[Show abstract][Hide abstract] ABSTRACT: Metastatic malignant tumor of the hand is unusual and the most common site of the primary cancer is lung. Acrometastases to the phalanges of the hand usually involve a single bone, while those proximal to the phalanges often involve multiple bones. Metastasis to the hand from gastrointestinal cancer, particularly from gastric cancer, is extremely rare. To our knowledge, only five cases have been reported in the literature to date and there has been no reported case following closed intramedullary nailing for metastatic diaphyseal fracture of an ipsilateral long bone. We present a very unusual case of gastric cancer, which metastasized to all fingertips of the ipsilateral hand after closed interlocking intramedullary nailing of a pathologic fracture of the humerus.
No preview · Article · Aug 2006 · Skeletal Radiology
[Show abstract][Hide abstract] ABSTRACT: To compare the complications in non-irradiated and irradiated structural allograft for malignant bone tumours, thirty-five patients who had been treated from April 1992 to December 2000 were studied. The duration of follow-up was 1 to 9 years (average 5 years). There were 23 males and 12 females, and age ranged from 1 to 55 years old (average 26 years). Diagnoses were 18 osteosarcomas, 7 chondrosarcomas, 3 malignant giant cell tumours, and 7 in Ewing's sarcoma, plasmacytoma, malignant lymphoma, metastatic tumours. The anatomical locations were 20 femurs, 7 tibiae and 8 humeri. There were 17 deep frozen, non-irradiated allografts supplied by our hospital bone bank. There were 25 irradiated, either deep-frozen or freeze dried allografts. Dosage of the irradiation ranged from 15 to 25. kGy. Reconstruction related complications from all patients developed in 13 patients (37.1%). The complications of the non-irradiated allografts developed in 7 out of 15 (46.6%), included infection in 3, delayed or non-union in 3, and graft fracture in 1. The complications of the irradiated allograft developed in 6 out of 20 (30%), included infection in 1, delayed or non-union in 2 and graft fracture in 3. The complications of irradiated allografts were relatively less, especially infection. However, the graft fracture of irradiated allografts were high. Delayed or non-union and graft fractures were salvageable with rigid internal fixation and autogenous bone graft. However, infections were difficult to salvage.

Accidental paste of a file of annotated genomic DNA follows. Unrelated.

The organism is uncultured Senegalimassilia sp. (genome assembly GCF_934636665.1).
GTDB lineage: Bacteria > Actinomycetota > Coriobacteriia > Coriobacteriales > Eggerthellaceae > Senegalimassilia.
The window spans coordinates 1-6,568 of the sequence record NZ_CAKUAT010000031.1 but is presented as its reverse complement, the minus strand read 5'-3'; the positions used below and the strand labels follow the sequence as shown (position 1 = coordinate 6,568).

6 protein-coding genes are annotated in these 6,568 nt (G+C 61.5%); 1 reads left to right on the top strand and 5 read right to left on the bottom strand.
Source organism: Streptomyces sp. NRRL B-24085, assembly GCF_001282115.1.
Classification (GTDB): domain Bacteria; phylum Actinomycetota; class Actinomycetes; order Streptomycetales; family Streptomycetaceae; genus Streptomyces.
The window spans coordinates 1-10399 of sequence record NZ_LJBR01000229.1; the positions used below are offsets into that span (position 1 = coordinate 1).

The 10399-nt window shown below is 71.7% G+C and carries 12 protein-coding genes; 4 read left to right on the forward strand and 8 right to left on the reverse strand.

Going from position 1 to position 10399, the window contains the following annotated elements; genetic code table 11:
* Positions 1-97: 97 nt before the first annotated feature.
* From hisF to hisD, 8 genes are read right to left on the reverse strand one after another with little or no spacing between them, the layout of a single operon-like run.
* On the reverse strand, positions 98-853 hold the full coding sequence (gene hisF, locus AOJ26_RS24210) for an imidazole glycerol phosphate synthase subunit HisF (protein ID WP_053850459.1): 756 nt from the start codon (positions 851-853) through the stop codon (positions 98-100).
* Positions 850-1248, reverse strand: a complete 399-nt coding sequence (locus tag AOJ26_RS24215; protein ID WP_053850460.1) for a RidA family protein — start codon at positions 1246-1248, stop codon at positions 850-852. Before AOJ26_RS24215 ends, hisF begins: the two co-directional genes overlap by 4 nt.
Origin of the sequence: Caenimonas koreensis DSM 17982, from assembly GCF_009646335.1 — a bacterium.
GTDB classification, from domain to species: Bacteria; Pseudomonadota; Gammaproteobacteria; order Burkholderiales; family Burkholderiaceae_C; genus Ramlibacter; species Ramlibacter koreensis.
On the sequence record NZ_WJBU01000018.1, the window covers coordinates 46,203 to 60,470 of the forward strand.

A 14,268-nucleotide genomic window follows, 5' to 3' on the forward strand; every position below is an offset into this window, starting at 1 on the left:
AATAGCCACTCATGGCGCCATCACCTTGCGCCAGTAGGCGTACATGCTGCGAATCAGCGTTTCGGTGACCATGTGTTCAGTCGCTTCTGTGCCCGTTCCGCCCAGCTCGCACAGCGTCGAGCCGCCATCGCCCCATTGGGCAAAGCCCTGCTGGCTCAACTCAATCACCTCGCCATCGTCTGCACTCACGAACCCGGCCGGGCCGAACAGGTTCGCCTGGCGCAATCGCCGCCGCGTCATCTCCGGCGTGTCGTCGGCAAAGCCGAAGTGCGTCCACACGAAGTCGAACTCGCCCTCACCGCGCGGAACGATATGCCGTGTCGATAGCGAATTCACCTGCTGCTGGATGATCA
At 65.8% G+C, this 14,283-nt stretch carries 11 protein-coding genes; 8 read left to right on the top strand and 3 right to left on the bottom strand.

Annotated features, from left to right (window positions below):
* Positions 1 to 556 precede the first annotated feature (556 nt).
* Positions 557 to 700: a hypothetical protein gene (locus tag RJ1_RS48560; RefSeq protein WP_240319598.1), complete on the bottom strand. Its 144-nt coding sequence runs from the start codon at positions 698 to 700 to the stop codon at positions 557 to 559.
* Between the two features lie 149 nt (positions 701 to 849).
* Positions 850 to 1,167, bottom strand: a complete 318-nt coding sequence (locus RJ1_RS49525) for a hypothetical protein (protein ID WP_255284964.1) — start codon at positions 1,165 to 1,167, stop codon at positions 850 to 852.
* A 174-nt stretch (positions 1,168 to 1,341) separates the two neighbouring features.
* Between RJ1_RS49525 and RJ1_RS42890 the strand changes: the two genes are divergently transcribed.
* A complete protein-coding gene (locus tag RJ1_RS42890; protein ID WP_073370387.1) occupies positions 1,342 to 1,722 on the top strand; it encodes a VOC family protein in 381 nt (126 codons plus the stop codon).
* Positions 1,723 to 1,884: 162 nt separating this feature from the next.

[Show abstract][Hide abstract] ABSTRACT: The purpose of our study was to evaluate whether MRI can discriminate between extraaxial neurofibromas and neurilemmomas.
MR images of 52 patients with a pathologically proven extraaxial neurofibroma or neurilemmoma were retrospectively reviewed by observers who were unaware of the surgical results, regarding the presence or absence of individual imaging criteria. MRI findings in 12 patients with a localized neurofibroma and 40 patients with a neurilemmoma were compared using the chi-square test or Fisher's exact test.